Last week, the city of Pocatello officially joined Regional Economic Development for Eastern Idaho (REDI).
That is significant move because it now means that Idaho Falls, Chubbuck, Ammon, Ucon, Blackfoot, Shelley, Rexburg, Bonneville County and Bingham County are all aligned under a single umbrella to promote Eastern Idaho as a whole.
REDI CEO Jan Rogers was quoted in local media: “Adding Pocatello as member of our organization furthers REDI's efforts to secure strong regionalism and better market the entire Eastern Idaho corridor." That is an understatement.
Eastern Idaho, like many parts of Idaho, has historically had an array of local economic development organizations in the area often bumping elbows to compete for the same projects.
But, all these small economic development efforts suffered from a significant handicap. An individual city or county, if marketed individually, only has its own limited resources to offer. Idaho Falls is the largest community in the region. It can offer a population base of roughly 60,000, proximity to the Idaho National Laboratory, and one standalone institution of higher education, the new College of Eastern Idaho. Most communities have even less to offer.
But, the region as a whole has significant size to attract the attention of companies looking to relocate. The population of the corridor from Rexburg to Pocatello exceeds 300,000 and takes only a bit more than an hour to traverse.
There are a multitude of institutions of higher education: Idaho State University, Brigham Young University-Idaho and the College of Eastern Idaho.
In addition, there are two mid-sized airports, one in Pocatello and the other in Idaho Falls. The Idaho National Laboratory to the immediate west is brimming with scientists and engineers. The region has a wide array of employers: the FBI facility in Pocatello, Premier Technologies in Blackfoot and Melaleuca in Idaho Falls and host of small companies. The area is within spitting distance of Salt Lake City and not that far to Boise. And the region is surrounded with plentiful outdoor recreation opportunities with Yellowstone National Park to the north, Jackson Hole to the east, multiple ski resorts and large swaths of public land all around that are open to fishing, camping, mountain biking, hunting, hiking and more.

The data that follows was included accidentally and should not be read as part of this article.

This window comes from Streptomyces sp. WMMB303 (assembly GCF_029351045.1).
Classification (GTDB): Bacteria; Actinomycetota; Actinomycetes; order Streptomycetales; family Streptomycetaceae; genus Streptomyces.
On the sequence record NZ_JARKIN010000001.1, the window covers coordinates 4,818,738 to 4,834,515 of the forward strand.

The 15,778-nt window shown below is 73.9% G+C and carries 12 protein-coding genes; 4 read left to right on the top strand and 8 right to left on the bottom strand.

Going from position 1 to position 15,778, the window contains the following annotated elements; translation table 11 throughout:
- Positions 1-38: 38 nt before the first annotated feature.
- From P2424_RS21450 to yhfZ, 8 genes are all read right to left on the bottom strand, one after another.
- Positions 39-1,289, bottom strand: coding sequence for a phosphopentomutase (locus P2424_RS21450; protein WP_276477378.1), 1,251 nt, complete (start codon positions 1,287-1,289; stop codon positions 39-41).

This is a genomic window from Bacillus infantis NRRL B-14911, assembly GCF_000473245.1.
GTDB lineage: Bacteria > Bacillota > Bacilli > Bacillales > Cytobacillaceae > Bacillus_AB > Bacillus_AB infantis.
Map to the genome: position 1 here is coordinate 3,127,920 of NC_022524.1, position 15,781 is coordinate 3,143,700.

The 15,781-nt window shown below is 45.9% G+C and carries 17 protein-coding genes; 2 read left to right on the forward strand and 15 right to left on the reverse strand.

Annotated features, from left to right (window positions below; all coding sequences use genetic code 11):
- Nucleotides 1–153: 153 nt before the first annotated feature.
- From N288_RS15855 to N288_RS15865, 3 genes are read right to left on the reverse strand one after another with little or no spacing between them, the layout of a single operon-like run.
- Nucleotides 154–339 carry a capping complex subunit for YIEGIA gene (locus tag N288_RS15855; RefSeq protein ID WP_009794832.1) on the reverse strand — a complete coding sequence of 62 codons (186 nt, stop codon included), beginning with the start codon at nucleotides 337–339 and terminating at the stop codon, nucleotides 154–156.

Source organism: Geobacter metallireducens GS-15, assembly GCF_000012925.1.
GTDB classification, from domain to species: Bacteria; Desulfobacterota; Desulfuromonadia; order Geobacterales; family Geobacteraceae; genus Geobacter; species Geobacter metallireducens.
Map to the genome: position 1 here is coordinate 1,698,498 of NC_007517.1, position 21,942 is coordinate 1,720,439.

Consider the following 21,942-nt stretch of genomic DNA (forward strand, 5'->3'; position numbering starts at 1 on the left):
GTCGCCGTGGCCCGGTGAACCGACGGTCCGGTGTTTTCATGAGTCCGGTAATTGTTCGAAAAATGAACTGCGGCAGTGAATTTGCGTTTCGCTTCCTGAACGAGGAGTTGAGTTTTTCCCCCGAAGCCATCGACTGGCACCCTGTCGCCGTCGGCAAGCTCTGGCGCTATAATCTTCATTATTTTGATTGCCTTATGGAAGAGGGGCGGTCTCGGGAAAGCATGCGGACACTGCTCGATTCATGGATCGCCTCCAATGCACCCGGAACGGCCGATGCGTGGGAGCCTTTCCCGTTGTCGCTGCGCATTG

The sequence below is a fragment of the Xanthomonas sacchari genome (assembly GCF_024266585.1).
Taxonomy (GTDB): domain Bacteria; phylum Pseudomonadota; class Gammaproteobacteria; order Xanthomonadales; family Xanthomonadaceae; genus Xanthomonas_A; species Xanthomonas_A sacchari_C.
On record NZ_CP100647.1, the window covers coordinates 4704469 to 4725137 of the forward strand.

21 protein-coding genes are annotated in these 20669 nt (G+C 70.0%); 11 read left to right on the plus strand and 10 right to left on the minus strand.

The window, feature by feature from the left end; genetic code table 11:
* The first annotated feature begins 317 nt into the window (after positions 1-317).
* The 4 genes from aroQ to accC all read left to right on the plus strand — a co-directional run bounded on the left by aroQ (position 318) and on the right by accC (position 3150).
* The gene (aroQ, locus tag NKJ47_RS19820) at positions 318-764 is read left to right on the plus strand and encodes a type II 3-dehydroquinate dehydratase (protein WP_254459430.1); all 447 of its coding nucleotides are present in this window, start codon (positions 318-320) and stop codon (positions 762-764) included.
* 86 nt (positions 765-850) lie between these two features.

The idea of regional economic development was originally pushed by Bank of Idaho chairman Park Price. He bent the ear of local elected officials and those involved in regional economic development and sold them on the concept.
CEO Jan Rogers was an interesting key hire to run the organization. She has a strong track record, running Magic Valley’s own highly successful regional development authority. It had great success in attracting companies like Chobani and Cliff Bar, capitalizing on the area’s agricultural strengths.
REDI also recently landed outgoing Ammon Mayor Dana Kirkham for the newly created position of Science Technology and Research Director. Kirkham previously worked for the federal government, CIA and the State Department. She’ll focus on leveraging the Idaho National Laboratory, local high-tech companies and local college and universities to nurture economic activity that has a technology or scientific flavor. She is smart and well connected.
The next question is which other regional cities and counties will join REDI? Rigby, Soda Springs, Driggs, St. Anthony, Ashton and Arco all should seriously look at aligning, as should the surrounding counties.
In some sense, aggressive economic development seems unnecessary right now. Eastern Idaho today enjoys low unemployment and a continual influx of companies. But, the region is overly dependent on agriculture and the Idaho National Laboratory.
Expanding and diversifying the economic base is the best way to maximize future prosperity. The willingness of so much of Eastern Idaho to fuse together under the REDI banner is a huge development. Concerted efforts should yield an even higher rate of new companies moving to the region and better retention and expansion of existing enterprises. It all bodes well for Eastern Idaho’s future.